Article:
Kabuki
Group 1: 8 – Czartoryski
Reporting and PowerPoint by: Joshua John S. Cabal
Kabuki is a
Japanese
traditional
theatre art that is
performed in a
stylized manner
which combines
acting, singing
and dan...
Kabuki plays
are combined
elements of Noh
Drama and
Folk Theater.
The term
Kabuki in
modern
Japanese
means:

Ka - “song”
Bu - “dance”;
ki - “skill”
Anatomy of Kabuki
Kabuki theaters
relied on the
stages, plots, and
music.
Kabuki Make-up

Kabuki is also known for its
elaborate make-up worn by
some of its performers.
Kabuki was
founded in
1603 by
Okuni, a
Shinto
priestess.
1603–1629:
Female kabuki
Izumo no Okuni was the
daughter of a blacksmith
who started out as a miko,
or a shrine maiden, at the
Izumo Shrine. She wa...
She and her troupe
of mostly women
performed dances
and comic sketches
on a temporary
stage set up in the
dry riverbed of ...
1629–1673:
Transition to yarōkabuki
Male dancers then
took over. Known
as wakashu, these
men were typically
young and
effeminate.
1673–1841:
The Golden Age
1673–1841:
The Golden Age
 Kabuki thrived
 The dances began
to have a formal
structure and
kabuki theaters
began to catc...
Many theaters were
destroyed again
during World War II
and the forces
occupying the country
banned kabuki.

World War II
The ban only lasted until 1947,
but the damage had already
been done. As Japan tried to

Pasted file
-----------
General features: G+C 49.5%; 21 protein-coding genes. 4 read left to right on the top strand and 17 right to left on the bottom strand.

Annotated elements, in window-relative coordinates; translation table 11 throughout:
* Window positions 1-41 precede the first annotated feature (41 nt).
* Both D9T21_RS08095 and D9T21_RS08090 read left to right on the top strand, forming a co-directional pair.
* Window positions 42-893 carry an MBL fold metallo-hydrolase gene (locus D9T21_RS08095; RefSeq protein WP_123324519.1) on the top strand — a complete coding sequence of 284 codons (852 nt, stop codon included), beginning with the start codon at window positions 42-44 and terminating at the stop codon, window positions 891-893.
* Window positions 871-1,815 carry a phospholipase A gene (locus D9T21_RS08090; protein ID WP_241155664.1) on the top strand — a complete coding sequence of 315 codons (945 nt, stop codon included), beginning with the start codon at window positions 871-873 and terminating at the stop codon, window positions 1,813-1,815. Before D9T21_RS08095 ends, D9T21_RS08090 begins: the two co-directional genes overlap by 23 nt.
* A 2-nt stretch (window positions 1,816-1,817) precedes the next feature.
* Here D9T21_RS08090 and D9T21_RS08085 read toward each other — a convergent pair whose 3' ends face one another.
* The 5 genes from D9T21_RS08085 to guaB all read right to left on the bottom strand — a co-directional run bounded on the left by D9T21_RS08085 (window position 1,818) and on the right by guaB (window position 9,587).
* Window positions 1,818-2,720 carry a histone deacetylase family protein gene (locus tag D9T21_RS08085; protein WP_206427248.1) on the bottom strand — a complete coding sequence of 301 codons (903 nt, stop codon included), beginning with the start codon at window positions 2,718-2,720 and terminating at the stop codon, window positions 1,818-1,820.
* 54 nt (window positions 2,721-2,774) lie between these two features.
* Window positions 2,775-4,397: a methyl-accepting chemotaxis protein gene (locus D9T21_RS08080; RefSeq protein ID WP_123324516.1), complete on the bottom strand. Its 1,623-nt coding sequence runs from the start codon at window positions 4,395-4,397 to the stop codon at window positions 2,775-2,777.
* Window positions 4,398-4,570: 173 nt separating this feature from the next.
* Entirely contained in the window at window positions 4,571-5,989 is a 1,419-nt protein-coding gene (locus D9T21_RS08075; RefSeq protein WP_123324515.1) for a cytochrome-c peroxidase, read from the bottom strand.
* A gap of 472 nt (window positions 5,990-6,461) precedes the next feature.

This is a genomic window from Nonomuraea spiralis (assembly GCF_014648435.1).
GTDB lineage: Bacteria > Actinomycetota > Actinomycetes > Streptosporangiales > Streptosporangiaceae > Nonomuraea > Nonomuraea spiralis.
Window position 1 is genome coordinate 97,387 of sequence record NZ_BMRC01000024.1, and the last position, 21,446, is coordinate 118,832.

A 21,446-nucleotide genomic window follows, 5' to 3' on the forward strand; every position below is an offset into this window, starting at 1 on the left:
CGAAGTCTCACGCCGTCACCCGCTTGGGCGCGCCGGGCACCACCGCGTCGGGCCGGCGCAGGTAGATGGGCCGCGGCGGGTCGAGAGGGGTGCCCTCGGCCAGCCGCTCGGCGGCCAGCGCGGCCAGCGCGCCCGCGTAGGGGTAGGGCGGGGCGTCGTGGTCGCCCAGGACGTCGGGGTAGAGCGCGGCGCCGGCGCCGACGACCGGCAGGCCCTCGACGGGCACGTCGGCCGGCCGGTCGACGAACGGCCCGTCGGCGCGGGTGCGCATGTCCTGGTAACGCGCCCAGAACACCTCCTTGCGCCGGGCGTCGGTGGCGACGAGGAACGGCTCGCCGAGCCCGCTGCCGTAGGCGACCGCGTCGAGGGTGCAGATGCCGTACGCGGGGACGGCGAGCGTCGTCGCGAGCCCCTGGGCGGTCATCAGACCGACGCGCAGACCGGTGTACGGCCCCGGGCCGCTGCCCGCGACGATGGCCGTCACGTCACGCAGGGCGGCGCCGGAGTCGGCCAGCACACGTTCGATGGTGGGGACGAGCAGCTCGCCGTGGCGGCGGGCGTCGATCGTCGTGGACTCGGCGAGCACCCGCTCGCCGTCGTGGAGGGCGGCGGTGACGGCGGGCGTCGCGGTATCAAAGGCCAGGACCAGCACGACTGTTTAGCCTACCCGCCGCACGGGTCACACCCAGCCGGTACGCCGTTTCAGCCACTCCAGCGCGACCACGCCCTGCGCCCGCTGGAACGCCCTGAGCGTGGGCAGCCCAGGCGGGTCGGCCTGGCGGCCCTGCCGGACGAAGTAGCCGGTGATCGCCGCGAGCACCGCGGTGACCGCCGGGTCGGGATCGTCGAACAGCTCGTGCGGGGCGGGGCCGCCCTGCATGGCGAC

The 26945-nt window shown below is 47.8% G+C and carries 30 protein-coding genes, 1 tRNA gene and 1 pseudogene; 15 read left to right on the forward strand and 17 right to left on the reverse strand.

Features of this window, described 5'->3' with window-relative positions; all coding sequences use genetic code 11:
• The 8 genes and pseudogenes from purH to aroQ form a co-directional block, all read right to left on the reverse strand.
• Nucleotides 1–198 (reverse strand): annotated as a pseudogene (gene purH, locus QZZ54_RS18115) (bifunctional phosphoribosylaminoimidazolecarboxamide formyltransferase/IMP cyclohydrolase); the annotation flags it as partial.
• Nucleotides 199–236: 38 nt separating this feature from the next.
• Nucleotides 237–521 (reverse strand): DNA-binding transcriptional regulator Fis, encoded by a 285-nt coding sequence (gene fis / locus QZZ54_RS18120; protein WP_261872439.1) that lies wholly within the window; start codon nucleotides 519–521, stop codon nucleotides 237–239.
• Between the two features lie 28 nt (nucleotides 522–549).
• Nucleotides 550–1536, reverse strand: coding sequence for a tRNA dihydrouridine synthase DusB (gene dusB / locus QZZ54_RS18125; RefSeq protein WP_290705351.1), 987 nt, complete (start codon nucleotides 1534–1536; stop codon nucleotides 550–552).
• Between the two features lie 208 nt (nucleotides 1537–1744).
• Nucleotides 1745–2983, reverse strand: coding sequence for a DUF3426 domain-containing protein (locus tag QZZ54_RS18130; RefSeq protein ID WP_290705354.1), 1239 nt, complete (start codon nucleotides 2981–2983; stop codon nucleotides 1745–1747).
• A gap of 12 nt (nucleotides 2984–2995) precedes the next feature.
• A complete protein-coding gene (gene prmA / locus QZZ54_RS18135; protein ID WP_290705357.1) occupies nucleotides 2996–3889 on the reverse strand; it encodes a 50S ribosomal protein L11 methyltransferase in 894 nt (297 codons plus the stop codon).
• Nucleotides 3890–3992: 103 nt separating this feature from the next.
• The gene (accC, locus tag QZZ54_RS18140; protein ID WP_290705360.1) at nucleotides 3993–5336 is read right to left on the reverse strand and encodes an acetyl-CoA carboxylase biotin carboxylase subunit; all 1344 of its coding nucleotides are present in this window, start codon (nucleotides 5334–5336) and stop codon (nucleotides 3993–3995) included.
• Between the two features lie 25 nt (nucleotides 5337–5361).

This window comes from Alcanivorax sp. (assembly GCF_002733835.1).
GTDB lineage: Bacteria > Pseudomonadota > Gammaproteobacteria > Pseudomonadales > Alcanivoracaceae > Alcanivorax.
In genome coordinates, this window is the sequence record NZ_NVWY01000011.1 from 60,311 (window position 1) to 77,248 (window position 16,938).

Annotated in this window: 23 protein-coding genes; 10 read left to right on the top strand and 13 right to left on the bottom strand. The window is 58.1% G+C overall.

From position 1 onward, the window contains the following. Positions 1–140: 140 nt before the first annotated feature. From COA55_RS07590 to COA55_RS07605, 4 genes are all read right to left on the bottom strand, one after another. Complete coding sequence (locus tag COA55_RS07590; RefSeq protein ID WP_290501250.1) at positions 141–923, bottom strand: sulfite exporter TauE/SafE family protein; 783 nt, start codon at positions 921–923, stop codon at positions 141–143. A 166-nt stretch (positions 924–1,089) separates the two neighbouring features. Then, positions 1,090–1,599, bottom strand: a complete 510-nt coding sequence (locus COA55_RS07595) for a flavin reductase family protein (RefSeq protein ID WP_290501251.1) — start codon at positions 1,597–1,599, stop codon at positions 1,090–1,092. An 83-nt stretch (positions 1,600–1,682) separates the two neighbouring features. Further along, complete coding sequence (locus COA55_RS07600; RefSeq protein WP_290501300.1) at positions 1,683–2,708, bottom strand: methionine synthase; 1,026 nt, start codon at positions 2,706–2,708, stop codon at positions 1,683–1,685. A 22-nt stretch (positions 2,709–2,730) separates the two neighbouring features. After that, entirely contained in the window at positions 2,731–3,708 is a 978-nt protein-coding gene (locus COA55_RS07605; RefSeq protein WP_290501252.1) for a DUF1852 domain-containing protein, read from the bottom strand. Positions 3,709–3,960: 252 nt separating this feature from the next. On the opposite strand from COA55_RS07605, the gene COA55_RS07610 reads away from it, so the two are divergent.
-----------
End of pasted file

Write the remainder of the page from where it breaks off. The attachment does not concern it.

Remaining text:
rebuild itself after the war, it
b...
Kabuki~
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Music kabuki

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Japanese Theatre
Grade 8 MUSIC

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Music kabuki

  1. 1. Kabuki Group 1: 8 – Czartoryski Reporting and PowerPoint by: Joshua John S. Cabal
  2. 2. Kabuki is a Japanese traditional theatre art that is performed in a stylized manner which combines acting, singing and dancing.
  3. 3. Kabuki plays are combined elements of Noh Drama and Folk Theater.
  4. 4. The term Kabuki in modern Japanese means: Ka - “song” Bu - “dance”; ki - “skill”
  5. 5. Anatomy of Kabuki Kabuki theaters relied on the stages, plots, and music.
  6. 6. Kabuki Make-up Kabuki is also known for its elaborate make-up worn by some of its performers.
  7. 7. Kabuki was founded in 1603 by Okuni, a Shinto priestess.
  8. 8. 1603–1629: Female kabuki
  9. 9. Izumo no Okuni was the daughter of a blacksmith who started out as a miko, or a shrine maiden, at the Izumo Shrine. She was known for her beauty and her skill at performing the kagura, a sacred dance. She was therefore chosen to be sent to Kyoto to raise money for the shrine, as was the custom of the age.
  10. 10. She and her troupe of mostly women performed dances and comic sketches on a temporary stage set up in the dry riverbed of the Komagawa River in Kyoto.
  11. 11. 1629–1673: Transition to yarōkabuki
  12. 12. Male dancers then took over. Known as wakashu, these men were typically young and effeminate.
  13. 13. 1673–1841: The Golden Age
  14. 14. 1673–1841: The Golden Age  Kabuki thrived  The dances began to have a formal structure and kabuki theaters began to catch on.
  15. 15. Many theaters were destroyed again during World War II and the forces occupying the country banned kabuki. World War II
  16. 16. The ban only lasted until 1947, but the damage had already been done. As Japan tried to rebuild itself after the war, it began rejecting its “old ways” and kabuki was almost abandoned. Kabuki is continually being revitalized today. Now, the Kabuki is said to be one of Japan’s best discoveries.
  17. 17. Kabuki~
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